Addition - How to add whole numbers
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Addition

Number line
Number line

Adding numbers is like walking along a path, the number line. To add two small numbers, like 7 + 4, you can just start from the 7 and walk forward 4 spaces, and then see where you are on the number line, and there you are at 11. If you want to add a negative number, like -3, we call that subtraction.

Flock of Sheep

What if you want to add two bigger numbers, like 343 + 546? Suppose you had two big flocks of sheep, and you wanted to know how many sheep you had altogether? It would take too long to count so many sheep, and you might lose count somewhere along the way. For many thousands of years people tried to figure out easier ways of doing this, and finally, about 500 BC, people in the Persian Empire (or possibly China) invented the abacus.

Abacus

With the abacus, you take your two numbers that you want to add, and break them down into numbers that are easier to add together. You think of 343 sheep as three groups of a hundred sheep, and four groups of ten sheep, and three sheep left over. On the abacus, you move over three hundred-beads, then four ten-beads, then three one-beads. Then you think of 546 sheep as five groups of a hundred sheep, four groups of ten sheep, and six sheep left over. You move another five hundred-beads, another four ten-beads, and another six one-beads. It's easy then to see that you have eight hundred-beads, eight ten-beads, and nine one-beads, or 889 sheep altogether.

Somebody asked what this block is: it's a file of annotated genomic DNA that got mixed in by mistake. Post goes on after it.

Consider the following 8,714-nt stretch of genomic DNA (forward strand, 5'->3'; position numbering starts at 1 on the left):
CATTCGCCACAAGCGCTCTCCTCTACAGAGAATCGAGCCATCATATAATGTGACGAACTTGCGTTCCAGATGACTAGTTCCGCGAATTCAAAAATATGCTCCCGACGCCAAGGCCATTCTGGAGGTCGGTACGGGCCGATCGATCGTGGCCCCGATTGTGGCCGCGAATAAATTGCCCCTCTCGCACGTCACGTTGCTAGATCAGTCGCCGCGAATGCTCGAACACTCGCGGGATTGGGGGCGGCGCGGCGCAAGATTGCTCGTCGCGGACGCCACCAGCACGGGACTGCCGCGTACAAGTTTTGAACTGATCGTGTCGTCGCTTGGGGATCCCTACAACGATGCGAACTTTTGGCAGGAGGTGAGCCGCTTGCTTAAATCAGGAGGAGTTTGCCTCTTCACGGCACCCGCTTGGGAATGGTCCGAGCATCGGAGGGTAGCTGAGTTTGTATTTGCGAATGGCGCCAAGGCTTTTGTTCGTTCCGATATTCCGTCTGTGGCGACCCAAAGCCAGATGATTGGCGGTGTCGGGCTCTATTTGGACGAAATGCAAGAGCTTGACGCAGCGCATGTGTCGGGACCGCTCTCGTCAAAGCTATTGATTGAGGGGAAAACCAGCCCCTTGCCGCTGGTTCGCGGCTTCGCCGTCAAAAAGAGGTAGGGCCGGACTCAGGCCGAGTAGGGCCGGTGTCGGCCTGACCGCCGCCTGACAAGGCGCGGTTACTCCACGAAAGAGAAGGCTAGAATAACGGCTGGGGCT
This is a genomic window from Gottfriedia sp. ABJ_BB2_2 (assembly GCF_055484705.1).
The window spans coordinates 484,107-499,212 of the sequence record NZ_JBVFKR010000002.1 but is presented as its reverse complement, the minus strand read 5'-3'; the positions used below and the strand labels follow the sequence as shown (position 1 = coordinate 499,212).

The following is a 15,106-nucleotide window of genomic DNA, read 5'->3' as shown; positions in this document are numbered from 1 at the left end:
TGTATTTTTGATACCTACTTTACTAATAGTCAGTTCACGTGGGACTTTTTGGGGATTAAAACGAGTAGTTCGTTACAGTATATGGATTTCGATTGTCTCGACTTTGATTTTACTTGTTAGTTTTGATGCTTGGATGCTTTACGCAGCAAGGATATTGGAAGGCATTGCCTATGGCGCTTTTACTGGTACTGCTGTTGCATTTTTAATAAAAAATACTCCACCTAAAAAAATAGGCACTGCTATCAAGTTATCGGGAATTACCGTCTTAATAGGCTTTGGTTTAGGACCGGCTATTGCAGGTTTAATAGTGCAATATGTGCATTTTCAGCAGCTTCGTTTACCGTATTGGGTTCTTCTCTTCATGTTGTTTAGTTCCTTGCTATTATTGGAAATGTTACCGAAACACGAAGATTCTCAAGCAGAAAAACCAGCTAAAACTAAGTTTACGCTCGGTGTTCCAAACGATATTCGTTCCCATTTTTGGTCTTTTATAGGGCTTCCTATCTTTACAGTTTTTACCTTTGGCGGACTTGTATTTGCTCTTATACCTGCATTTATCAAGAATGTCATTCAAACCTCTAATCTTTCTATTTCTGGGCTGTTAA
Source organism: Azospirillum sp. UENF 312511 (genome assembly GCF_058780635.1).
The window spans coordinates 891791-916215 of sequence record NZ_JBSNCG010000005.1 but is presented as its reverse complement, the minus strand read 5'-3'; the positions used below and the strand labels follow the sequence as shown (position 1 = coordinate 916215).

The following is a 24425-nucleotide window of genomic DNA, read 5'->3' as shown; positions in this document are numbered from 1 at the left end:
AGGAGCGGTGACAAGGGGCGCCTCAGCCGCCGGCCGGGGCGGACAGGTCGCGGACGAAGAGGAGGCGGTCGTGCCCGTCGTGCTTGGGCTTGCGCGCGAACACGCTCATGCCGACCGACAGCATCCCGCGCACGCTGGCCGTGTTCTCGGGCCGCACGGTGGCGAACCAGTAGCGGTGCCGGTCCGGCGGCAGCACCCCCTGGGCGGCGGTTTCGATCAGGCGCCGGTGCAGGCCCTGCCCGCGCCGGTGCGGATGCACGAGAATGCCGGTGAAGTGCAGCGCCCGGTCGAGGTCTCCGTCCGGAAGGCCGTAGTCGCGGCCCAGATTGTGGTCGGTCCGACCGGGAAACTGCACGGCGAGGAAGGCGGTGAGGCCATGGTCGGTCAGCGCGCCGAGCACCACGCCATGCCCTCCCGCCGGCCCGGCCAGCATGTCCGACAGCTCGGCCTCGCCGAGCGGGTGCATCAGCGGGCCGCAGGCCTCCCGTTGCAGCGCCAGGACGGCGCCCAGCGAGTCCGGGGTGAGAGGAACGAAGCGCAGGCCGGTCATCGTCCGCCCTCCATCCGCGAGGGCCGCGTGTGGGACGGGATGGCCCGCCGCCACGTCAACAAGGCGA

But what if you don't have an abacus handy? It took another six or seven hundred years for mathematicians to work it out, but finally mathematicians in India invented placenumbers about 500 AD.

Learn by Doing - Make your own abacus
More about subtraction

Bibliography and further reading about addition, or to practice adding numbers:

More about Subtraction
More about Whole Numbers
More about Math
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Professor Carr

Karen Eva Carr, PhD.
Assoc. Professor Emerita, History
Portland State University

Professor Carr holds a B.A. with high honors from Cornell University in classics and archaeology, and her M.A. and PhD. from the University of Michigan in Classical Art and Archaeology. She has excavated in Scotland, Cyprus, Greece, Israel, and Tunisia, and she has been teaching history to university students for a very long time.

Professor Carr's PSU page

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